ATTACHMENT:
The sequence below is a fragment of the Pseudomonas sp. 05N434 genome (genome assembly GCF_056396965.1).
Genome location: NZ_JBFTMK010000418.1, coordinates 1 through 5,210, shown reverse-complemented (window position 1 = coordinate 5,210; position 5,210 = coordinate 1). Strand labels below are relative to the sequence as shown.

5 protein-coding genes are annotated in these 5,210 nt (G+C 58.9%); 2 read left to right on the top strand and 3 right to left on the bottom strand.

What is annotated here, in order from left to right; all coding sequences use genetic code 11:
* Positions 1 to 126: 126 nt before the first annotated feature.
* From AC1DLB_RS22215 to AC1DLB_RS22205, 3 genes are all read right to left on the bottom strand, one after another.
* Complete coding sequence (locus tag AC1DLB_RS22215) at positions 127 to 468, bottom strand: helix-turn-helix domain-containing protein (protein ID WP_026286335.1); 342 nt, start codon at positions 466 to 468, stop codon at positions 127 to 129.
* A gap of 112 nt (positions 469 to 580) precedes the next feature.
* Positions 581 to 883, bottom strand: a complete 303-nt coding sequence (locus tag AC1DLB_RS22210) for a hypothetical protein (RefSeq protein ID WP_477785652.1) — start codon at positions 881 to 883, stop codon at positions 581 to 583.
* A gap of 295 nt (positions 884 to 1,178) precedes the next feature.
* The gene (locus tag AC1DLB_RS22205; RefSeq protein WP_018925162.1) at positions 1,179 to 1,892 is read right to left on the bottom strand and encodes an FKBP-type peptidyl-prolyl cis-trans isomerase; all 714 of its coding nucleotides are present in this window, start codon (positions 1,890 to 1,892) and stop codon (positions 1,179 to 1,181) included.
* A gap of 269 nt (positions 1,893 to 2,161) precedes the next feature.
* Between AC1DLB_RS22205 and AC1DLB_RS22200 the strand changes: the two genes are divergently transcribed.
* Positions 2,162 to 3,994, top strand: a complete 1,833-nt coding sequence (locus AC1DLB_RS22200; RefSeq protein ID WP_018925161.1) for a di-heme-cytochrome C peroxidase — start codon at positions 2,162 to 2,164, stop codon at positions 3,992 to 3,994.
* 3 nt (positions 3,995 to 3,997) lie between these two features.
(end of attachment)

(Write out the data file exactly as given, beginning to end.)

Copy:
The sequence below is a fragment of the Pseudomonas sp. 05N434 genome (genome assembly GCF_056396965.1).
Genome location: NZ_JBFTMK010000418.1, coordinates 1 through 5,210, shown reverse-complemented (window position 1 = coordinate 5,210; position 5,210 = coordinate 1). Strand labels below are relative to the sequence as shown.

5 protein-coding genes are annotated in these 5,210 nt (G+C 58.9%); 2 read left to right on the top strand and 3 right to left on the bottom strand.

What is annotated here, in order from left to right; all coding sequences use genetic code 11:
* Positions 1 to 126: 126 nt before the first annotated feature.
* From AC1DLB_RS22215 to AC1DLB_RS22205, 3 genes are all read right to left on the bottom strand, one after another.
* Complete coding sequence (locus tag AC1DLB_RS22215) at positions 127 to 468, bottom strand: helix-turn-helix domain-containing protein (protein ID WP_026286335.1); 342 nt, start codon at positions 466 to 468, stop codon at positions 127 to 129.
* A gap of 112 nt (positions 469 to 580) precedes the next feature.
* Positions 581 to 883, bottom strand: a complete 303-nt coding sequence (locus tag AC1DLB_RS22210) for a hypothetical protein (RefSeq protein ID WP_477785652.1) — start codon at positions 881 to 883, stop codon at positions 581 to 583.
* A gap of 295 nt (positions 884 to 1,178) precedes the next feature.
* The gene (locus tag AC1DLB_RS22205; RefSeq protein WP_018925162.1) at positions 1,179 to 1,892 is read right to left on the bottom strand and encodes an FKBP-type peptidyl-prolyl cis-trans isomerase; all 714 of its coding nucleotides are present in this window, start codon (positions 1,890 to 1,892) and stop codon (positions 1,179 to 1,181) included.
* A gap of 269 nt (positions 1,893 to 2,161) precedes the next feature.
* Between AC1DLB_RS22205 and AC1DLB_RS22200 the strand changes: the two genes are divergently transcribed.
* Positions 2,162 to 3,994, top strand: a complete 1,833-nt coding sequence (locus AC1DLB_RS22200; RefSeq protein ID WP_018925161.1) for a di-heme-cytochrome C peroxidase — start codon at positions 2,162 to 2,164, stop codon at positions 3,992 to 3,994.
* 3 nt (positions 3,995 to 3,997) lie between these two features.